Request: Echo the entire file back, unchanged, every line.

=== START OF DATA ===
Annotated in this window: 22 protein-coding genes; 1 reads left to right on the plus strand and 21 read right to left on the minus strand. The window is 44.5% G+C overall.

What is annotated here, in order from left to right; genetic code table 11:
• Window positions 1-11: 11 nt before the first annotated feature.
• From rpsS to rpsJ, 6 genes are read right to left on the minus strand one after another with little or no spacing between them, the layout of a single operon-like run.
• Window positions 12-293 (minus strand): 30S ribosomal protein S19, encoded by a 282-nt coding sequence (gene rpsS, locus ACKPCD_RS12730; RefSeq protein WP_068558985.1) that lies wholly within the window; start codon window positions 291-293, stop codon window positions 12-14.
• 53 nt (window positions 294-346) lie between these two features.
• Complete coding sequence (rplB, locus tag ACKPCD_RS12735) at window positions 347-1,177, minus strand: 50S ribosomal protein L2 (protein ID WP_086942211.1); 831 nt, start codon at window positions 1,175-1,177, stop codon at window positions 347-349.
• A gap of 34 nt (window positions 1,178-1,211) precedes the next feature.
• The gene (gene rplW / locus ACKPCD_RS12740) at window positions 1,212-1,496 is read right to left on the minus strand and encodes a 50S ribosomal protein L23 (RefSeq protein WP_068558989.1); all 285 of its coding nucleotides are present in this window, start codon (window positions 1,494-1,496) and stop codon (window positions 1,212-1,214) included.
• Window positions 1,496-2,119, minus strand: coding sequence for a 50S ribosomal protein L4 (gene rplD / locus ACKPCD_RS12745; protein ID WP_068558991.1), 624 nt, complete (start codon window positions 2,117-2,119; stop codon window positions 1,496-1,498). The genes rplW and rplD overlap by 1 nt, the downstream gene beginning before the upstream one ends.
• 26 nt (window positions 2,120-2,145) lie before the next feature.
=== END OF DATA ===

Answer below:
Annotated in this window: 22 protein-coding genes; 1 reads left to right on the plus strand and 21 read right to left on the minus strand. The window is 44.5% G+C overall.

What is annotated here, in order from left to right; genetic code table 11:
• Window positions 1-11: 11 nt before the first annotated feature.
• From rpsS to rpsJ, 6 genes are read right to left on the minus strand one after another with little or no spacing between them, the layout of a single operon-like run.
• Window positions 12-293 (minus strand): 30S ribosomal protein S19, encoded by a 282-nt coding sequence (gene rpsS, locus ACKPCD_RS12730; RefSeq protein WP_068558985.1) that lies wholly within the window; start codon window positions 291-293, stop codon window positions 12-14.
• 53 nt (window positions 294-346) lie between these two features.
• Complete coding sequence (rplB, locus tag ACKPCD_RS12735) at window positions 347-1,177, minus strand: 50S ribosomal protein L2 (protein ID WP_086942211.1); 831 nt, start codon at window positions 1,175-1,177, stop codon at window positions 347-349.
• A gap of 34 nt (window positions 1,178-1,211) precedes the next feature.
• The gene (gene rplW / locus ACKPCD_RS12740) at window positions 1,212-1,496 is read right to left on the minus strand and encodes a 50S ribosomal protein L23 (RefSeq protein WP_068558989.1); all 285 of its coding nucleotides are present in this window, start codon (window positions 1,494-1,496) and stop codon (window positions 1,212-1,214) included.
• Window positions 1,496-2,119, minus strand: coding sequence for a 50S ribosomal protein L4 (gene rplD / locus ACKPCD_RS12745; protein ID WP_068558991.1), 624 nt, complete (start codon window positions 2,117-2,119; stop codon window positions 1,496-1,498). The genes rplW and rplD overlap by 1 nt, the downstream gene beginning before the upstream one ends.
• 26 nt (window positions 2,120-2,145) lie before the next feature.